Categories
Features Live Action Movies

Monsoon

Director – Hong Khaou – 2019 – UK – Cert. 12a – 85m

****1/2

A man who has lived in England for 30 years returns to Saigon and Hanoi to discover the Vietnam his late parents left behindin cinemas and on Vimeo, BFI Player, Curzon Home Cinema, Amazon and elsewhere from Friday, September 25th

Saigon, present-day Vietnam, when bicycles and motorbikes swarm along the roads like purposeful, scurrying ants. Kit (Henry Golding) returns there in an attempt to discover the Saigon and Hanoi of his childhood before his now deceased parents left for England 30 years ago. He checks into the posh area of town, putting the wooden box containing his mother’s ashes on a bare shelf in his sparsely furnished, luxury apartment.

High tech housing blocks give way to the less affluent and more traditional blocks where most urban Vietnamese live. Kit meets with Lee (David Tran), with whom he remembers playing as a child and to whose family Kit’s mother loaned a considerable sum of money to help them start a small business, now a small mobile phone shop. Lee wants to repay the loan to Kit.

Kit goes on an English language tour in an attempt to track down some of the places from his childhood, but so many locations have changed or disappeared.… Read the rest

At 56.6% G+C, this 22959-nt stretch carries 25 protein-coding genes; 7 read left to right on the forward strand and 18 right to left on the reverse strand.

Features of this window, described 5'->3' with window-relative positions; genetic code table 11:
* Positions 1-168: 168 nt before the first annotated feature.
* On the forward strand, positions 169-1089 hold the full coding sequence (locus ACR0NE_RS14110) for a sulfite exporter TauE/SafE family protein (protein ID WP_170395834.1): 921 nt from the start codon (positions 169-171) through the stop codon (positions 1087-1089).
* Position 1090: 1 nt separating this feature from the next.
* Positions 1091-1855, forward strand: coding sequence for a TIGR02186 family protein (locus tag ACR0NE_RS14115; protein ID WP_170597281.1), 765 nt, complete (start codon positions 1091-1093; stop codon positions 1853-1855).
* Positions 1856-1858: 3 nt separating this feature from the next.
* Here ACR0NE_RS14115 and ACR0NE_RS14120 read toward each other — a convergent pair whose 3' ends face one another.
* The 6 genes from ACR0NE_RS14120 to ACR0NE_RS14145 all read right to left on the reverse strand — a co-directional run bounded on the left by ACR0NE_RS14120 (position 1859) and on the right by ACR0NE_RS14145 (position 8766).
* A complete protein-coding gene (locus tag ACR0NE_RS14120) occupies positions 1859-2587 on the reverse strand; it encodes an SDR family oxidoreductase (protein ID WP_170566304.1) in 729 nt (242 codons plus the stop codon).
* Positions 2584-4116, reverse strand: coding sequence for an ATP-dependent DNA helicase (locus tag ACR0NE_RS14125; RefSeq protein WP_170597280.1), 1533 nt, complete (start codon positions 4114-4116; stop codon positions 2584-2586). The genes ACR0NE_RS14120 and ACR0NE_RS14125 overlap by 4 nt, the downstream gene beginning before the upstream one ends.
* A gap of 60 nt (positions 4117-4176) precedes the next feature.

Categories
Features Live Action Movies

Fanny Lye Deliver’d

The new normal?

Fanny Lye Deliver’d
Directed by Thomas Clay
Certificate 18, 110 minutes
Released digitally on 26 June

Shropshire, 1657. The aftermath of the English Civil War and a time when ideas about politics, relationships, religion and society are up for grabs. Fanny (Maxine Peake) is the young wife of Captain John Lye (Charles Dance) who fought under Cromwell and has been given a farmhouse by way of thanks. The puritan couple have a son, Arthur, who is too young to have lived through the war. The God-fearing and articulate John takes the family to chapel weekly (we never see them there, just going and returning) and keeps his son and, particularly, his wife in order using a mixture of Scripture reading, prayer and corporal punishment.

I review Fanny Lye Deliver’d for Reform.

Here’s the trailer:

Categories
Features Live Action Movies

Days Of The Bagnold Summer

Director – Simon Bird – 2019 – UK – Cert. 12 – 86m

**1/2

Currently streaming on VoD